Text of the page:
This time of discernment, usually lasting a year, enables the candidate to develop his spiritual life and become more familiar with Christian doctrine prior to formal entry to the seminary.
The other stages – philosophical studies, theological studies and the pastoral year – have now been given a more rounded description.
The Gift of the Priestly Vocation ensures that the emphasis is not solely on the academic dimension but on developing “a well-structured and balanced personality” in tandem with a spiritual life that will help the seminarian grow as a “disciple of Jesus who is destined to be a pastor”.
Growth in human maturity and in the spiritual life go hand-in-hand. In short, the whole life of a priest is one of “continuous formation” so that united to the Good Shepherd, “he can make his life a gift of self to others.”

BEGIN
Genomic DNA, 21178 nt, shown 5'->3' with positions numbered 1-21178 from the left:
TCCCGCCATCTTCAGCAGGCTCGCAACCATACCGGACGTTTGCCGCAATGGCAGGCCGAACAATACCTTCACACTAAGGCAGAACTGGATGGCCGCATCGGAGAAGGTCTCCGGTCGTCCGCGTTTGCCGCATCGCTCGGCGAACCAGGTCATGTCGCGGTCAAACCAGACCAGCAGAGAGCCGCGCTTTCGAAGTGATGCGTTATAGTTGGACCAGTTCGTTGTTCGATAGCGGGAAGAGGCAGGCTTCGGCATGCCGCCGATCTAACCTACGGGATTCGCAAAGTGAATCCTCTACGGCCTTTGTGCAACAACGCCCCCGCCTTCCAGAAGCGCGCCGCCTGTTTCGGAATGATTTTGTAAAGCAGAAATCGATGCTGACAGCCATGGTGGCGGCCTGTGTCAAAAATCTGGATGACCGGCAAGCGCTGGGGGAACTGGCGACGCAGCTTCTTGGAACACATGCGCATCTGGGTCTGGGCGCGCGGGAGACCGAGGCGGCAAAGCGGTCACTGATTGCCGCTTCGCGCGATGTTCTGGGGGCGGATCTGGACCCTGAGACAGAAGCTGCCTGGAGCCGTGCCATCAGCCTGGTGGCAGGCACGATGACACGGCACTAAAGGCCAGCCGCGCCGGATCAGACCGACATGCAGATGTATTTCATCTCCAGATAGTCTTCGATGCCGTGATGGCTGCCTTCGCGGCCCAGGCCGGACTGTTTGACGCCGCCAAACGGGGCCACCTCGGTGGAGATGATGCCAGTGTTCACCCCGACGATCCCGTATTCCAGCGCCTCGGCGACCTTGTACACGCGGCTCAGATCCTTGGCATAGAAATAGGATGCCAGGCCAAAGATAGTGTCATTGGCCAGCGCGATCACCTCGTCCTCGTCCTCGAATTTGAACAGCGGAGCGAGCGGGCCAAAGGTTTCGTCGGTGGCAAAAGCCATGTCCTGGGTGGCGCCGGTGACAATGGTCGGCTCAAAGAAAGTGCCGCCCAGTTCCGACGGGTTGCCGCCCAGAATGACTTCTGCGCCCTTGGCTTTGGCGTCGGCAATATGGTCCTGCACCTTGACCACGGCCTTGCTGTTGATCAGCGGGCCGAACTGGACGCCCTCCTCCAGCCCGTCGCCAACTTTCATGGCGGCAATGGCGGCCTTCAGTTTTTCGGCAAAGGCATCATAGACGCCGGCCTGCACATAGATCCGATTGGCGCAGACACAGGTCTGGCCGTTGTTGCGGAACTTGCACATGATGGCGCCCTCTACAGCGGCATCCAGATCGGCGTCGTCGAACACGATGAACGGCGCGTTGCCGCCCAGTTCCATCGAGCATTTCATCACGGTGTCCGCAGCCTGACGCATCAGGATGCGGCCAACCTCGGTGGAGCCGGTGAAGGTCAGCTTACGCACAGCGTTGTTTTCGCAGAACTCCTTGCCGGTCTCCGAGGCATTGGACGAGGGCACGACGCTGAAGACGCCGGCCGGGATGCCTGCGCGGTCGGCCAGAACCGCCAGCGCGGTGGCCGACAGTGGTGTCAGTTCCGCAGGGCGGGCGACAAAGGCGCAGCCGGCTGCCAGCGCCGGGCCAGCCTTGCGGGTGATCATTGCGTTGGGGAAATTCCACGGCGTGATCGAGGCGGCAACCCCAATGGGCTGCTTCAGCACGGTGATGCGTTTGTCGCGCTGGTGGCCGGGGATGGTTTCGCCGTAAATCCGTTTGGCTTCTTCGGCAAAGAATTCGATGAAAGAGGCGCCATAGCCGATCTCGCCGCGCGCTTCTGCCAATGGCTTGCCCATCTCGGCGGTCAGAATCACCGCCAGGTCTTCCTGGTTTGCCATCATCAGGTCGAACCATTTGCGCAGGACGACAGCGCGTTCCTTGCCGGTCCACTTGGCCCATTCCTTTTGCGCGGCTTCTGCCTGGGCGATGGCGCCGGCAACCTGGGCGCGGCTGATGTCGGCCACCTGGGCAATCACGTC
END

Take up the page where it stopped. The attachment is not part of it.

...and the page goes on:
So as to engender considered debate on the issue of reforming seminaries worldwide, St. Patrick’s College, Maynooth hosted an international conference on ‘Models of Priestly Formation: Assessing the Past, Reflecting on the Present and Imagining the Future.’*
Theologians, psychologists, and seminary formators from Ireland and overseas gathered in Maynooth to reflect upon some of the challenges facing seminary formation today.
Speakers at the Maynooth conference highlighted a troubling characteristic of some recently-ordained priests. They spoke of a tendency toward authoritarianism and a view of priesthood as a kind of elite caste. Of course not all seminarians or newly-ordained fit into this category.